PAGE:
The custard filling for this Apple Custard Tart has a rich and creamy vanilla flavor. A custard is different than a pudding in that it does not contain cornstarch (corn flour). When you make a custard, the flour, sugar, and eggs are simply whisked together in a bowl. The cream is heated just until boiling, and then it is whisked into the flour mixture until incorporated. The final step is to whisk in the vanilla extract and brandy, if using. Because the flavor of the custard depends on the vanilla extract, it is best to use "pure" vanilla extract, not the imitation extracts as they are made with synthetic vanilla (from glycoside found in the sapwood of certain conifers or from coal extracts) and leave a bitter aftertaste.

Have ready an 8 - 9 inch (20 - 23 cm) tart pan with removable bottom. On a lightly floured surface, roll out the pastry into an 11 - 12 inch (28 - 30 cm) circle that is about 1/8 inch (3 mm) thick. To prevent the pastry from sticking to the counter and to ensure uniform thickness, keep lifting up and turning the pastry a quarter turn as you roll (always roll from the center of the pastry outwards to get uniform thickness).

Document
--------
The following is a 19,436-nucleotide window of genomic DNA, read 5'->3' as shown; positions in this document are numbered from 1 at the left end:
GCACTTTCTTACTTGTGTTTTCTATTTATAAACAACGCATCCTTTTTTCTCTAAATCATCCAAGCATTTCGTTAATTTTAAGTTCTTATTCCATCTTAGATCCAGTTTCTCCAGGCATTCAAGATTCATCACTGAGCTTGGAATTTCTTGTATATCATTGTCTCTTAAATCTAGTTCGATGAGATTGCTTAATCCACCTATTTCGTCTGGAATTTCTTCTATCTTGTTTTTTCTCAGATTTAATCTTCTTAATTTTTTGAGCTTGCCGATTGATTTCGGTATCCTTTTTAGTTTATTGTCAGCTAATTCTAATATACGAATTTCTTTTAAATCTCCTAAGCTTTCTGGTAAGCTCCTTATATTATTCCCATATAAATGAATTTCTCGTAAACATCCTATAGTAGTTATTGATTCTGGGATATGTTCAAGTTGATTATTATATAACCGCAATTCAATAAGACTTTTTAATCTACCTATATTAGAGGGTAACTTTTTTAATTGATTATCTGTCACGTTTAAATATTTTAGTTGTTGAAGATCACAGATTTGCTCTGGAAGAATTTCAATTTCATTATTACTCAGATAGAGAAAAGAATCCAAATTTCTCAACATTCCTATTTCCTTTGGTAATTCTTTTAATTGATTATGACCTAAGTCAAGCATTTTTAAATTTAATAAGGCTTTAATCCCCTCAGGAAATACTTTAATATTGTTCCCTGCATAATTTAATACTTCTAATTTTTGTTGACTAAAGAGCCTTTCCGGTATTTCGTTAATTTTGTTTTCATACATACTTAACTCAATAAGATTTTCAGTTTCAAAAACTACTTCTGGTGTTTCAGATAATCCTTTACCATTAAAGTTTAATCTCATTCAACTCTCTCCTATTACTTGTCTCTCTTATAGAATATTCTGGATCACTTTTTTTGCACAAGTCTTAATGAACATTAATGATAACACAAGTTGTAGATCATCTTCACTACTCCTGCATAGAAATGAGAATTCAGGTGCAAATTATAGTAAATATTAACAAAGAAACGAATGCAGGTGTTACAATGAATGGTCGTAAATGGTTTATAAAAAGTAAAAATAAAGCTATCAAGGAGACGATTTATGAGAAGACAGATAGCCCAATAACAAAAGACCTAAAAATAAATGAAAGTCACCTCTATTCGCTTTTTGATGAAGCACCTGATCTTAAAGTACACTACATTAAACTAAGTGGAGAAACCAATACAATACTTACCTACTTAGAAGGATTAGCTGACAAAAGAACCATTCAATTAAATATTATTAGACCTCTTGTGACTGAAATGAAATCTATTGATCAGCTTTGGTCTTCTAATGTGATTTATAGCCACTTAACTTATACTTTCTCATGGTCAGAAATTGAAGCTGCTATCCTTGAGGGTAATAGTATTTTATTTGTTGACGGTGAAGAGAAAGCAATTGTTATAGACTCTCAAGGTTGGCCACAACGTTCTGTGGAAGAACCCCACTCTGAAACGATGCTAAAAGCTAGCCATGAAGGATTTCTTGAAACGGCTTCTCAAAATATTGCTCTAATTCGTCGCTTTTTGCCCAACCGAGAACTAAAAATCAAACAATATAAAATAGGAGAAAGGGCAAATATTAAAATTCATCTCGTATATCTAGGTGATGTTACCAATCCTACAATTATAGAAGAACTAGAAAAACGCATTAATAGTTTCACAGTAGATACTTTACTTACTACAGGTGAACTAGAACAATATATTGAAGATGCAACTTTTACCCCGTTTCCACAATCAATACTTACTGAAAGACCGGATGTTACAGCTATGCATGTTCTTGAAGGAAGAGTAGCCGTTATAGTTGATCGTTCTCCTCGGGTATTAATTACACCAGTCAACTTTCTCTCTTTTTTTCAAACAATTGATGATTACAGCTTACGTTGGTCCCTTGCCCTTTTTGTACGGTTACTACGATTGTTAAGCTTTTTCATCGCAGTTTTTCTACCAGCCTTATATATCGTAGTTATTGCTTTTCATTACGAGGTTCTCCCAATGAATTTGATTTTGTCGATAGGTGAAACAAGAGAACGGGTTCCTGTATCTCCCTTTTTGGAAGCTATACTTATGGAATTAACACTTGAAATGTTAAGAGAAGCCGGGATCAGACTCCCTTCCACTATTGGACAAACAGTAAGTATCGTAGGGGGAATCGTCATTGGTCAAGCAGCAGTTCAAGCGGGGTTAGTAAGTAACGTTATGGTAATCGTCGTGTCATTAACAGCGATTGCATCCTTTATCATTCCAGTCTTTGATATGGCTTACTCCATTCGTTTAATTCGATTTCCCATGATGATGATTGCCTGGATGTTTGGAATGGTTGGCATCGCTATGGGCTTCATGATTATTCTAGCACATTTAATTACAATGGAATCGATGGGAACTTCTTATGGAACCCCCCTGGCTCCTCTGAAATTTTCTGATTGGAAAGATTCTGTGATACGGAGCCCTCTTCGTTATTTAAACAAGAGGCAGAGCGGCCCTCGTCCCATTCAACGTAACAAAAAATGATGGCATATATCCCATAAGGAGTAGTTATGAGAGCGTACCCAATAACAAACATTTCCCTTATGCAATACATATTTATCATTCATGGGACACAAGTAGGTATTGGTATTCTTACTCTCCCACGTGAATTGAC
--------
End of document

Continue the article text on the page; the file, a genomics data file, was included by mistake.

When the pastry is the desired size, lightly roll pastry around your rolling pin, dusting off any excess flour as you roll. Unroll onto top of tart pan. Never pull pastry or you will get shrinkage (shrinkage is caused by too much pulling of the pastry when placing it in the pan). Gently lay in pan and with a small floured piece of pastry, lightly press pastry into bottom and up sides of pan. Roll your rolling pin over top of pan to get rid of excess pastry. With a thumb up movement, again press dough into pan. Prick bottom of dough (this will prevent the dough from puffing up as it bakes). Cover and refrigerate for about 20 minutes to chill the butter and to rest the gluten.

Preheat oven to 400 degrees F (205 degrees C) and place rack in center of oven. Line the unbaked pastry shell with parchment paper or aluminum foil. Fill tart pan with pie weights or beans, making sure the weights are to the top of the pan and evenly distributed over the entire surface. Bake crust for 20 to 25 minutes until crust is dry and lightly browned. Remove weights and cool crust on wire rack. When cool, spread a thin layer of warm apricot glaze over the bottom and sides of the tart to seal the crust and prevent it from getting soggy. Let the glaze dry between 20 - 30 minutes.